15 Three positions in reading a myth or an ad 1. producer of advertisement -- focus on an empty signifier, let the concept fill the form of the myth without ambiguity; use a simple system of equation, where the signification becomes literal again: the Negro who salutes the national flag = French imperiality 2. reader of advertisement: an inextricable whole made of meaning and form, amazed at its greatness, absorb its messages willingly.

16 Three positions in reading a myth or an ad 3. Critic: clearly distinguishes the meaning and the form, and consequently the distortion which the one imposes on the other, I undo the signification of the myth, the saluting Negro becomes the alibi of French imperiality.

17 elements of an ad. 1. the slogan (or copy) 2. the visual image--with the slogan, it implies a story 3. supplementary --color, design == where the product, the words are placed  colour,  size and position,  texture  celebrity endorsement

18 Typical signs in Ads ’ languages ---- examples from Ways of Seeing The romantic use of nature (leaves, trees, water) to create a place where innocence can be found. (example 1) Women posed to denote some stereotypes:  serene mothers (Madonna), free wheeling secretary (actress, king's mistress), perfect hostess (spectator-owner's wife), sex-object (Venus, nymph surprised), etc. The special sexual emphasis given to women's legs.

19 Ads ’ languages -- from Ways of Seeing (2) The materials particularly used to indicate luxury: engraved or shining metal, furs, polished leather, etc. The physical stance of men conveying wealth and virility. The equation of drinking or car and male success and power. The man as knight (horseman) become motorist.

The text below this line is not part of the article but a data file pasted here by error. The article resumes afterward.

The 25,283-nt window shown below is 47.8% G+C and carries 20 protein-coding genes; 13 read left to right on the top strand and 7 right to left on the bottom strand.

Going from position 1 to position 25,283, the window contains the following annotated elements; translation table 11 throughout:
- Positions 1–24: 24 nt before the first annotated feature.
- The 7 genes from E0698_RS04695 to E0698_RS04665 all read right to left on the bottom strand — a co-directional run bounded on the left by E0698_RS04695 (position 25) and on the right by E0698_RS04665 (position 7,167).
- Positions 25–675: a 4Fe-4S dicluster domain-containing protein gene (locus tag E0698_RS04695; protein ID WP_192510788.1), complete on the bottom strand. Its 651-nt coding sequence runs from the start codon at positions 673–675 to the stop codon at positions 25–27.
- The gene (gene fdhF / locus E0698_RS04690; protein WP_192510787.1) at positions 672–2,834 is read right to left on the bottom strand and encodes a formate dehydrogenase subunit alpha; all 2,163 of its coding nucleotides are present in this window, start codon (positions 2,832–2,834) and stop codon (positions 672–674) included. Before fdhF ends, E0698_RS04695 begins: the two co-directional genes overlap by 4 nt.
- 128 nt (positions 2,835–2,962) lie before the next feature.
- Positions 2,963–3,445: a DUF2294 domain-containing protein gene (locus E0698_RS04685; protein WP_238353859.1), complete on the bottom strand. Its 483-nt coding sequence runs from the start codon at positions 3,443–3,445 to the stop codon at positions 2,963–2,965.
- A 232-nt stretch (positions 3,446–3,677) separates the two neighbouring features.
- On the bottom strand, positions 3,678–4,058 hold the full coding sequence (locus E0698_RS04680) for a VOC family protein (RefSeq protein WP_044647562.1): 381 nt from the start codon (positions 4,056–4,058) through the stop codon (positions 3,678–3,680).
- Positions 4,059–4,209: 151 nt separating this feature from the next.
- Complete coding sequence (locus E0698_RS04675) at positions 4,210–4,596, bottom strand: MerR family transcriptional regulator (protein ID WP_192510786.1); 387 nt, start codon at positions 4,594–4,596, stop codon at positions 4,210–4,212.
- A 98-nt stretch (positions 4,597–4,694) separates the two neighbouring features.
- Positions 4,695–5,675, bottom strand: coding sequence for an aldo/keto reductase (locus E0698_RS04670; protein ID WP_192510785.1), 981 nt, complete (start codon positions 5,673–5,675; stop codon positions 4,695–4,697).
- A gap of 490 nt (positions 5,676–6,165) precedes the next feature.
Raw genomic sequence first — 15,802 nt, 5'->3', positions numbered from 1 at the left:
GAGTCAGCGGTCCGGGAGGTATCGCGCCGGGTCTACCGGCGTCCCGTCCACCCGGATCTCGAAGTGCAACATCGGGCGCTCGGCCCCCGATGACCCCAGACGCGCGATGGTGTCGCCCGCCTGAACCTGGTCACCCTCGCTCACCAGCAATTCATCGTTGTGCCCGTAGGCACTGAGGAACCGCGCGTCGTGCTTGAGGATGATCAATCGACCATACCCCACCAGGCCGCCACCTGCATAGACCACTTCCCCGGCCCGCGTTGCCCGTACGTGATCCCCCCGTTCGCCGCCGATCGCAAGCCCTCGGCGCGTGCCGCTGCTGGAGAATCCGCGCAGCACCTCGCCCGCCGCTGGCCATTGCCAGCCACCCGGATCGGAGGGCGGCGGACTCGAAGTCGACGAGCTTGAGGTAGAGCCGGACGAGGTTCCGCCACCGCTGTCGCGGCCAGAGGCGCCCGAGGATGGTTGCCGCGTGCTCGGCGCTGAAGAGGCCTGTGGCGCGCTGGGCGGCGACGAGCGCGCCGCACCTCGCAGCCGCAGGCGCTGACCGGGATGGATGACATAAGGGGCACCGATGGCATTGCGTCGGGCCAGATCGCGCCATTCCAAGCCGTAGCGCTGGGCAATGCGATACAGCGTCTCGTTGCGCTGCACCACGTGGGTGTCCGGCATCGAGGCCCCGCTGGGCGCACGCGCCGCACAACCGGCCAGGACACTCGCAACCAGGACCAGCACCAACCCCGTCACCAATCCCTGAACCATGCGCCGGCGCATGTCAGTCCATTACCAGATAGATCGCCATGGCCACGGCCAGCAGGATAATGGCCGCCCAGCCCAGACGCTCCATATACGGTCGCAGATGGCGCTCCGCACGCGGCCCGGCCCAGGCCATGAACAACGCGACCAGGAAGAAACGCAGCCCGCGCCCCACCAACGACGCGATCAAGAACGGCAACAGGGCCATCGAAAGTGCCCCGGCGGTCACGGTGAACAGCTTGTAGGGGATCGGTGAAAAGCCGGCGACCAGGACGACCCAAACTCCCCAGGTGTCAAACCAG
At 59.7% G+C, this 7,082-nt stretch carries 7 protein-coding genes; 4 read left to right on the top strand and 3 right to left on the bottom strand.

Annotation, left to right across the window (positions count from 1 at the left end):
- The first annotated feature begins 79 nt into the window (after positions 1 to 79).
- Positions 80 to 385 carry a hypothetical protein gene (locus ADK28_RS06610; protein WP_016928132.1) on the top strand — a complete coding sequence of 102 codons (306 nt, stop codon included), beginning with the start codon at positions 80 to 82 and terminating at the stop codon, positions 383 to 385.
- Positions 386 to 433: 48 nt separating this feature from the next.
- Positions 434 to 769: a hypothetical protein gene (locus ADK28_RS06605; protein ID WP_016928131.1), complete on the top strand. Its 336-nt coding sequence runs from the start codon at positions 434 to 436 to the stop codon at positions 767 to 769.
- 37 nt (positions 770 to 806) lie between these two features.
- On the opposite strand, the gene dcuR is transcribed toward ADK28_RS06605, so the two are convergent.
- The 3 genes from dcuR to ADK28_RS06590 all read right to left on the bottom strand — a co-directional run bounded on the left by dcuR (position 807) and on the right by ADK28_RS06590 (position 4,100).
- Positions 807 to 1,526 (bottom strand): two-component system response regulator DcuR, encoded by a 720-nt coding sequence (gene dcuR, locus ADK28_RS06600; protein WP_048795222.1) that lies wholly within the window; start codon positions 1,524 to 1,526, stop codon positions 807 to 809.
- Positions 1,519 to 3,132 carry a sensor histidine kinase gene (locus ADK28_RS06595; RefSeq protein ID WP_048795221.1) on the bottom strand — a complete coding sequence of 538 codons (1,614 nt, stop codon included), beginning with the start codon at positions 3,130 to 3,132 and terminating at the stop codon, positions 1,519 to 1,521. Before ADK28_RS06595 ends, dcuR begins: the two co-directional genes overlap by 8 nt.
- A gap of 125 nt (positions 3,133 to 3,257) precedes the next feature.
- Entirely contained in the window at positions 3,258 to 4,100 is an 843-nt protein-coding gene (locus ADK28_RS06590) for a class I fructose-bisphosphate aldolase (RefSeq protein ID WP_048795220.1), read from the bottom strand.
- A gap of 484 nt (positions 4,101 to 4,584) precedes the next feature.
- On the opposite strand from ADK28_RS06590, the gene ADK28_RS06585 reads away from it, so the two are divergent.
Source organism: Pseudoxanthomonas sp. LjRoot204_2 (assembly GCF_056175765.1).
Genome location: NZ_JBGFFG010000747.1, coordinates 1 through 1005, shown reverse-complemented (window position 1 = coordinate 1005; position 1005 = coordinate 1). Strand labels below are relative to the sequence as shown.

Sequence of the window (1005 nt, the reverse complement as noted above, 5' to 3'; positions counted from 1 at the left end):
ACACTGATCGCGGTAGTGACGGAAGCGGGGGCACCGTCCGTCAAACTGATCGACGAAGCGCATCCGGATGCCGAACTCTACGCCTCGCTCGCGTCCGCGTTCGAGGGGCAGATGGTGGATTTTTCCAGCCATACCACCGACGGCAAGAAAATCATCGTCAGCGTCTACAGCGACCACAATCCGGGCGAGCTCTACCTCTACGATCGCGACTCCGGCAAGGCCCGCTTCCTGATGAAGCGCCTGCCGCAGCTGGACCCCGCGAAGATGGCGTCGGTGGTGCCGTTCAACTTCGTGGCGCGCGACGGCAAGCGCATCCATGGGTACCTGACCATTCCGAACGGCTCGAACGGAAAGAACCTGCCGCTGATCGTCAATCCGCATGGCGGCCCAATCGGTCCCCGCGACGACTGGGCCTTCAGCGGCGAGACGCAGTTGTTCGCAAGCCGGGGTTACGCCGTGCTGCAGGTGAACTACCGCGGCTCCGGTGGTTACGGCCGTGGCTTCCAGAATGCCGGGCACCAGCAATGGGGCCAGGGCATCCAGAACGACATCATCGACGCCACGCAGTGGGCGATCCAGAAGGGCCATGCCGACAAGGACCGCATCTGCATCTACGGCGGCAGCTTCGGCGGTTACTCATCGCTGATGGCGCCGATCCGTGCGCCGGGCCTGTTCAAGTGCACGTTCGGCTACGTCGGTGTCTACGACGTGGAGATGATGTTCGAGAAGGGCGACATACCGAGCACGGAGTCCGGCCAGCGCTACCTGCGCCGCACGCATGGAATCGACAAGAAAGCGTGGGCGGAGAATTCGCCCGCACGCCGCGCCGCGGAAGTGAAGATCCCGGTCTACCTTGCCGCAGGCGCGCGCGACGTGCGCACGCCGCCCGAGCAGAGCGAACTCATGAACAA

20 Examples: Woman and Nature = carefree, open, relaxing; Supported by the dress, Gesture, and, definitely, the cigarette. Where is the distortion?

21 Examples: What are the signs used? Their connotations? Where is the distortion?

22 Examples for analysis: nature, gender & identity 3. 無限年輕﹐統一冰紅茶。 Sign: 天山天池; ballet skating; red vs. white ice 4. 凝望你﹐把我的世界打開﹐讓你進來。 Samsung, 讓夢想成真。 Signs: castle, well-ornamented stairway, palace-like mansion, evening gown. 5. 真情相待﹐一生相隨﹐中華汽車。

23 Key words for Structualist and Semiotic approaches: I. Following language as a model II. Disclosing the deep/basic structure of a text, which is a (combination or selection) system of meaning composed of basic elements such as:

24 Key words (2) -- binaries, or semiotic rectangles, -- roles/actant and functions, -- mytheme, -- narrator- narratee, -- signs or signification on different levels (signifier and signified).

25 Questions: Reductive? Disregarding meaning, textual complexities, or the author’s intention? De-centering, dehumanizing? Do we really think in terms of binaries?

26 Extensions and Connections: How is our social existence modeled after language as a system of relations?  From work to text (textuality); (e.g. Internet and the world of ads)  From identity to system of relations; (e.g. kinship; gender)  From myth to ideology;  “Myth -- the complex system of images and beliefs which a society constructs in order to sustain and authenticate its sense of being.”  From structuralism/semiotics to postmodernism/poststructuralism (e.g. deconstruction – textual undecidability-- & postmodern self-reflexivity – everything is representation) and postcolonialism (plural and interacting contexts)

27 Reference 吳雅鳳〈建構家園:康斯德柏與克萊爾〉 《中外文學》 29 (2000.6): 6-48 。(探討十九 世紀初期英國的詩畫如何在「國家」的大脈絡 下,建構「家園」的文化、藝術、空間概念﹚